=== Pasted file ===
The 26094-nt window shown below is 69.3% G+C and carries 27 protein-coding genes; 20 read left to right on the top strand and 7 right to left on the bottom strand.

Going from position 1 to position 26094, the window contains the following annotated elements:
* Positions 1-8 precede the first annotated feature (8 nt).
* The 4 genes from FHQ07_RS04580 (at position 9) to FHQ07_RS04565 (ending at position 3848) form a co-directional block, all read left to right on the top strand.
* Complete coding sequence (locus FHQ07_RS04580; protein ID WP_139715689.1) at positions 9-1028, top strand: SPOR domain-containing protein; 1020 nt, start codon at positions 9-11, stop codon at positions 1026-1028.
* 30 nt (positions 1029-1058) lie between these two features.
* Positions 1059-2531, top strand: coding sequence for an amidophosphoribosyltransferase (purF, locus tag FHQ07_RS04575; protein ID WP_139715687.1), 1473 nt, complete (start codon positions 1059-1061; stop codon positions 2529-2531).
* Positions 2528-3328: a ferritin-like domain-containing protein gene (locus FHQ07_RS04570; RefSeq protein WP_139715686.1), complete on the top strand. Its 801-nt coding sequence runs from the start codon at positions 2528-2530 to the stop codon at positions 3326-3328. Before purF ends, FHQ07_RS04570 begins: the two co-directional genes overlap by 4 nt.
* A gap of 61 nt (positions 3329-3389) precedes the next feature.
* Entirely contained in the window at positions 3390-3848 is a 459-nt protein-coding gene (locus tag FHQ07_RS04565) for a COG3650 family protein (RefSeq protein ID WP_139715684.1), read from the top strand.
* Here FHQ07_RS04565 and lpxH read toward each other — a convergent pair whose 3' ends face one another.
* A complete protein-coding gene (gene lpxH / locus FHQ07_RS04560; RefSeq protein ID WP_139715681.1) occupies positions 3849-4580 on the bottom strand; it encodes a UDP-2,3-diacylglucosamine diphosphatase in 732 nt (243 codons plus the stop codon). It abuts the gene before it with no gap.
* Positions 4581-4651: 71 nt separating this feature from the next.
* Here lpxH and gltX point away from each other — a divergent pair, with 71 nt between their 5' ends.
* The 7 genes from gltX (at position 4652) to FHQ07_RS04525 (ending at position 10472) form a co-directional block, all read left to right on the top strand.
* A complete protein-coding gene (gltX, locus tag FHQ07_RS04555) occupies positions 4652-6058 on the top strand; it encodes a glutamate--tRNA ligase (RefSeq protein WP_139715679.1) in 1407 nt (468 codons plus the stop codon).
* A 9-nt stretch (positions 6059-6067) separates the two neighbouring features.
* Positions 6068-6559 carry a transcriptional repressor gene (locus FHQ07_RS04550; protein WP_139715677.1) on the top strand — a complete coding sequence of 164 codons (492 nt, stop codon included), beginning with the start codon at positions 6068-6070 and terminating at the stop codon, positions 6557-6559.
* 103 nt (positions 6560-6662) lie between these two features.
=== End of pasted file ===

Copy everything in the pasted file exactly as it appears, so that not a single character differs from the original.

The 26094-nt window shown below is 69.3% G+C and carries 27 protein-coding genes; 20 read left to right on the top strand and 7 right to left on the bottom strand.

Going from position 1 to position 26094, the window contains the following annotated elements:
* Positions 1-8 precede the first annotated feature (8 nt).
* The 4 genes from FHQ07_RS04580 (at position 9) to FHQ07_RS04565 (ending at position 3848) form a co-directional block, all read left to right on the top strand.
* Complete coding sequence (locus FHQ07_RS04580; protein ID WP_139715689.1) at positions 9-1028, top strand: SPOR domain-containing protein; 1020 nt, start codon at positions 9-11, stop codon at positions 1026-1028.
* 30 nt (positions 1029-1058) lie between these two features.
* Positions 1059-2531, top strand: coding sequence for an amidophosphoribosyltransferase (purF, locus tag FHQ07_RS04575; protein ID WP_139715687.1), 1473 nt, complete (start codon positions 1059-1061; stop codon positions 2529-2531).
* Positions 2528-3328: a ferritin-like domain-containing protein gene (locus FHQ07_RS04570; RefSeq protein WP_139715686.1), complete on the top strand. Its 801-nt coding sequence runs from the start codon at positions 2528-2530 to the stop codon at positions 3326-3328. Before purF ends, FHQ07_RS04570 begins: the two co-directional genes overlap by 4 nt.
* A gap of 61 nt (positions 3329-3389) precedes the next feature.
* Entirely contained in the window at positions 3390-3848 is a 459-nt protein-coding gene (locus tag FHQ07_RS04565) for a COG3650 family protein (RefSeq protein ID WP_139715684.1), read from the top strand.
* Here FHQ07_RS04565 and lpxH read toward each other — a convergent pair whose 3' ends face one another.
* A complete protein-coding gene (gene lpxH / locus FHQ07_RS04560; RefSeq protein ID WP_139715681.1) occupies positions 3849-4580 on the bottom strand; it encodes a UDP-2,3-diacylglucosamine diphosphatase in 732 nt (243 codons plus the stop codon). It abuts the gene before it with no gap.
* Positions 4581-4651: 71 nt separating this feature from the next.
* Here lpxH and gltX point away from each other — a divergent pair, with 71 nt between their 5' ends.
* The 7 genes from gltX (at position 4652) to FHQ07_RS04525 (ending at position 10472) form a co-directional block, all read left to right on the top strand.
* A complete protein-coding gene (gltX, locus tag FHQ07_RS04555) occupies positions 4652-6058 on the top strand; it encodes a glutamate--tRNA ligase (RefSeq protein WP_139715679.1) in 1407 nt (468 codons plus the stop codon).
* A 9-nt stretch (positions 6059-6067) separates the two neighbouring features.
* Positions 6068-6559 carry a transcriptional repressor gene (locus FHQ07_RS04550; protein WP_139715677.1) on the top strand — a complete coding sequence of 164 codons (492 nt, stop codon included), beginning with the start codon at positions 6068-6070 and terminating at the stop codon, positions 6557-6559.
* 103 nt (positions 6560-6662) lie between these two features.